West Clare connections to the Shanghai Municipal
Police and other parts of the Chinese administration
8:00 p.m. Tuesday 7 May 2019
From the Treaty of Nanking in 1842 to 1946:
- Hong Kong was ceded to the U.K.; and
- five additional treaty ports were established at
- Fuchow; and
In March 1865, HSBC opened its doors for business in Hong Kong.
Greater Shanghai had three sections:
- the Shanghai International Settlement;
- the French Concession; and
- the Old City of Shanghai.
The Shanghai International Settlement began originally in 1842
as a purely
British settlement but always remained Chinese sovereign territory.
Americans and French and other foreign powers gradually became
part of the
administration of the settlement.
The Shanghai Municipal Council first met on 11 July 1854.
In the late 1930s Japan's involvement became of increasing
The international settlement came to an abrupt end in December
Japanese troops stormed in immediately following the attack on Pearl
1943, the settlement was retroceded to Chinese control.
Shanghai Municipal Police were on patrol by September 1854.
Recruitment was by London agents, John Pook & Co.
By 1936, there were 4,739 men, of whom 457 were in the Foreign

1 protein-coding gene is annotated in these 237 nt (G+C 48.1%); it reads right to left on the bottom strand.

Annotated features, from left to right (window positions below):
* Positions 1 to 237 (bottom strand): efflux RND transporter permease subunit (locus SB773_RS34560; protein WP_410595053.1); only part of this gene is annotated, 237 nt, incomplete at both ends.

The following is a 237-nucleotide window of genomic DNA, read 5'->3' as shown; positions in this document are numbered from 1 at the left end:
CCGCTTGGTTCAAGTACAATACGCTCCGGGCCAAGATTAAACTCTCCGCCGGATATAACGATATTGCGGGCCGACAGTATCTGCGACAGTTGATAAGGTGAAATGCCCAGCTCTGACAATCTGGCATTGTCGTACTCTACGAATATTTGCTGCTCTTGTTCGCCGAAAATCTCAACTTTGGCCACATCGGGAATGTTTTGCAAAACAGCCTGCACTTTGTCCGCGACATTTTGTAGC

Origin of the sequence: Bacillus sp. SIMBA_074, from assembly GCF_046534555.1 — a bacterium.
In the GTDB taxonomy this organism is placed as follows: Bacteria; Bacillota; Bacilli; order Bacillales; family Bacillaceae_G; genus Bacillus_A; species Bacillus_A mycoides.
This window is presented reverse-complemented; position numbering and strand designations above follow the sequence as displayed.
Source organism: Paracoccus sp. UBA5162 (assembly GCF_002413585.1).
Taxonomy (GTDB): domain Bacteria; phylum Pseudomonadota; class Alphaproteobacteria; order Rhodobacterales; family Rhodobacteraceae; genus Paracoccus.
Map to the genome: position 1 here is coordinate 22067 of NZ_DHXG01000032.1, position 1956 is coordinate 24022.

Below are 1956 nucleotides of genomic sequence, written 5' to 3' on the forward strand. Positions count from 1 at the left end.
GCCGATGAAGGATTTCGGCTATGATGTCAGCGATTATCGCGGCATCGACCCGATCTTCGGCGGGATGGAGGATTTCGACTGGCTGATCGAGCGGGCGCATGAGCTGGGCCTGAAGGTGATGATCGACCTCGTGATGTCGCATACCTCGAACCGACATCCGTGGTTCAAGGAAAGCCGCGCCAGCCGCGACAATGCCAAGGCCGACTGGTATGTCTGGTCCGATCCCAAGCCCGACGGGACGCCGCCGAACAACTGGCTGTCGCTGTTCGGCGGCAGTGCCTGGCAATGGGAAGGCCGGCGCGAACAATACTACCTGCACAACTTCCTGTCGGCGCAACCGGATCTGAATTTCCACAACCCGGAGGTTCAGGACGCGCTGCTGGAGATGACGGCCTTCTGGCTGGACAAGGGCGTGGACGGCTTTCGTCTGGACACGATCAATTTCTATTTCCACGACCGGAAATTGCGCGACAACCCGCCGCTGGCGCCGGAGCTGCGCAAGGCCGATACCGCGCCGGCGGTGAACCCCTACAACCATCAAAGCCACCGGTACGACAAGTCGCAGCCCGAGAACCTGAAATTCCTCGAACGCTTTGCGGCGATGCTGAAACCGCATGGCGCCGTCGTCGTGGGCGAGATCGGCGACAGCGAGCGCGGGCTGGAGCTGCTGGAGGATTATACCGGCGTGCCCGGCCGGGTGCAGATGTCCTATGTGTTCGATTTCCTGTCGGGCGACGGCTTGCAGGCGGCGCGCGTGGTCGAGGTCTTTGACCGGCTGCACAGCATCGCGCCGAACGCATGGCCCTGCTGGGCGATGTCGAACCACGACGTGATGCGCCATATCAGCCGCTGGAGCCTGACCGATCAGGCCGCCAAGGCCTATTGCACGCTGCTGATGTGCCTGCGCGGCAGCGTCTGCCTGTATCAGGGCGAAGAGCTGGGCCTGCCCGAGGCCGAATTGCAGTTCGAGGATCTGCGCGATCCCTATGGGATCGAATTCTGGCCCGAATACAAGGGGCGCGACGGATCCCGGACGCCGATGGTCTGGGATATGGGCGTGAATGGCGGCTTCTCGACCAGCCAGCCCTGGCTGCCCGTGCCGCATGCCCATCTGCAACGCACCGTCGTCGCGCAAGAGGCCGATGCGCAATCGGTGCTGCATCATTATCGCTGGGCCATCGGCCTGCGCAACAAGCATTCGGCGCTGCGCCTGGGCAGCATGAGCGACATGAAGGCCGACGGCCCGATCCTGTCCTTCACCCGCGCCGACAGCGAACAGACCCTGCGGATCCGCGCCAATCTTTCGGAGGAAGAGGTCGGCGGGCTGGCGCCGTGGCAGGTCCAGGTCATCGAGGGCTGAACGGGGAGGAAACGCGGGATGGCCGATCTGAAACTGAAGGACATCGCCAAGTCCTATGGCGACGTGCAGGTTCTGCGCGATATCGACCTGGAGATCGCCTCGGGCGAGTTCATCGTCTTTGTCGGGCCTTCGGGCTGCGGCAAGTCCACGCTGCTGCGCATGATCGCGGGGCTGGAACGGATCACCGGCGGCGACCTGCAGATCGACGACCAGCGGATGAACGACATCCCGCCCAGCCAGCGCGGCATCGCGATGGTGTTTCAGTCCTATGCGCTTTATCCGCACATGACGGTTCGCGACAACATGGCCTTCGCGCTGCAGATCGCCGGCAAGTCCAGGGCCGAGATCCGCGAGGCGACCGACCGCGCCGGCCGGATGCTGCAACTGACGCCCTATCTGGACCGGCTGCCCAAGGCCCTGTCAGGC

which the British and Irish served.
Force commanders included Pierre B. Pattison (Captain
Superintendent, 12 Feb
1898-30 September 1900), on secondment from Royal Irish Constabulary.
For lots more, including lists of names, see the Shanghai
Municipal Police web page by Robert
Chain migration from West Clare to Shanghai
Most of the West Clare men who went to China were (or became) part of
the Bermingham, Keane or Keating dynasties.
The pioneers appear to have been Micho Gibson and John O'Toole, who were both in
their early 20s when they joined the Shanghai Municipal Police from the
Royal Irish Constabulary in 1900.
Thomas Bermingham (1840-1924) of eviction fame m. 25 February
(Kilkee parish) Margaret McGrath and two generations of their
descendants worked in Shanghai:
- Matthew (1871-1952) of Moyasta
- Catherine (1877-1952) m. 1904 Martin O'Connell of Moyasta (family
- Mary (1906-????) m. John Campbell of Shanghai Municipal
- Bridie (1907-1996) m. (1) Anthony
(1888-1933) of Carrigaholt, Chief Inspector, joined 1912, died in
Shanghai of appendicitis. His grave was possibly erased by Chairman
Mao's Cultural Revolution, according to his late nephew-in-law Tom
who looked for it with help from the Consulate. Tony had a "brother in